Massive Game of Thrones battle scenes are usually a once-a-season affair, but we've already had several big-budget blowouts in Season 7, and last night's finale began with the promise of the most epic throwdown to date.
Bronn and Jaime looked on as thousands of Dothraki and Unsullied took formation at King's Landing.
But in this feature-length installment, the battle will be fought with words ... and dagger or two ... and maybe the occasional zombie dragon.
Damn, this season ruled.
Anyway, let's start at the beginning ... with a long-awaited meeting.
As Bronn and Jaime discuss the importance of dongs, and Jaime credits his brother Tyrion with being a v woke friend of the oppressed, a fleet of ships arrives.
Jon first lays eyes on King's Landing (population: 1 million, we learn), and his ship is carrying some dangerous cargo.
Of course, Cersei is less interested in Jon than in the opportunity to off both her chief rival and her hated brother in a single afternoon.
Speaking of penises (as this show often does) we get another reunion when Tyrion comes face-to-face with his well-endowed squire, Pod.
The tense team-building exercise in King's Landing, as even the Hound and Brienne are making nice.
Bronn and Tyrion's relationship, of course, is a bit more complex.
Bronn, as always, is looking out for number one, but even he can't prevent his affection for Tyrion from shining through.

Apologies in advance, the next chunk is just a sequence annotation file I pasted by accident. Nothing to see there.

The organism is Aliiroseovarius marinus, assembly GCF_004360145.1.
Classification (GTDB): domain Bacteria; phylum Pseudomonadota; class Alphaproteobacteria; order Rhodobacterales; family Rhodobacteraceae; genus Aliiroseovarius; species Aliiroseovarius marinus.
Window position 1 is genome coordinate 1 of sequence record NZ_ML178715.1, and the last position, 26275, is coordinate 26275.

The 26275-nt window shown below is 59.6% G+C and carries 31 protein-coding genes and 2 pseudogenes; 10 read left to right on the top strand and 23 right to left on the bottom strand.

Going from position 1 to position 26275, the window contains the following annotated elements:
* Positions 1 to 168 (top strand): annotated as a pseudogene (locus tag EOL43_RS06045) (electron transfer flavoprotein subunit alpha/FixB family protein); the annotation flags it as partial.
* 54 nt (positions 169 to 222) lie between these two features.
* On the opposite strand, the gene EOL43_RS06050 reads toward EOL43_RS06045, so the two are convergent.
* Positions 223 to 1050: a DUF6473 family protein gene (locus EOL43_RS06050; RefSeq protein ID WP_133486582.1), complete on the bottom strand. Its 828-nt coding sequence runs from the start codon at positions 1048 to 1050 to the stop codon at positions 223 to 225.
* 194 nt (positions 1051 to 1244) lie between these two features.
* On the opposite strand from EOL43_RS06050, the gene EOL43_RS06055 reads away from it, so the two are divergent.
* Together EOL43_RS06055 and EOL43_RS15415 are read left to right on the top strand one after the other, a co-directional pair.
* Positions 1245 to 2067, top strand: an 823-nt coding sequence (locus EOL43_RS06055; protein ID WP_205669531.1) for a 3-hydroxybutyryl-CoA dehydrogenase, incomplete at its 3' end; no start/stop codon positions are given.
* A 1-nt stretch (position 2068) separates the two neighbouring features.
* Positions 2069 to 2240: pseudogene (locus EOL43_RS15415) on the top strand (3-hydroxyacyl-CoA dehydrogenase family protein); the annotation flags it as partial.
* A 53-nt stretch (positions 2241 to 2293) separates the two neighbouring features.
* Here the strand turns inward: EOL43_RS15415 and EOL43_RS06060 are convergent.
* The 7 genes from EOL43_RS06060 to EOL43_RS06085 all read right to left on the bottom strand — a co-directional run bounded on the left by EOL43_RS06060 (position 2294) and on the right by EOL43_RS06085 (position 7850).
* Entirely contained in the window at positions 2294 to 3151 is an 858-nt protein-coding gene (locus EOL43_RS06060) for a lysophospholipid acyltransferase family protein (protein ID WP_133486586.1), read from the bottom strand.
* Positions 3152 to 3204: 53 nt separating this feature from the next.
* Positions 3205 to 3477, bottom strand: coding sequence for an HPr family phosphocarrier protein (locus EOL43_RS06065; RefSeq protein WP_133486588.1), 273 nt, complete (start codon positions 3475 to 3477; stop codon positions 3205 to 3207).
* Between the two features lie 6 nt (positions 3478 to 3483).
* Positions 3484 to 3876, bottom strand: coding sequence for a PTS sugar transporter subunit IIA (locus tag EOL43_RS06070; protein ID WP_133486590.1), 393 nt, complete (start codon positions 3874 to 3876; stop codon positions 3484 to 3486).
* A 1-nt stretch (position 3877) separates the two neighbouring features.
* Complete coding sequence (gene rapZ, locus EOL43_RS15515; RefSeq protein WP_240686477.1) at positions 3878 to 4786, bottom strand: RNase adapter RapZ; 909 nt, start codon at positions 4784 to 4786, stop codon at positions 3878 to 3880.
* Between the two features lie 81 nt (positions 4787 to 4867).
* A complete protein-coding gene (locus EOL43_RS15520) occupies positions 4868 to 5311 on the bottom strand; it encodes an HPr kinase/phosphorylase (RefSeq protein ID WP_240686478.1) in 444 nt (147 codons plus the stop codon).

There's a tense "a little too quiet" moment, where it seems an ambush might be in store, but fortunately for the good guys, Cersei decides to hear them out.
Of course, her entrance is no match for the Mother of Dragons who arrives who breezes in on the back of one of her children/WMDs.
Tyrion begins his "why we're all here today" speech, but is interrupted by Greyjoy drama.
There's a brief discussion on the quality of dwarf jokes, with Tyrion and Theon accurately pointing out that Euron's sucked.
Finally, Jon gets down to brass tacks.
Stirring speeches are made, but even master wordsmith Tyrion is aware that no amount of conversation will secure the truce his side seeks.
For that you need a demonstration featuring one very pissed off wight.
Even the usually unflappable Cersei knows some terrifying sh-t has arrived at her door when the 28 Days Later extra leaps out of its crate.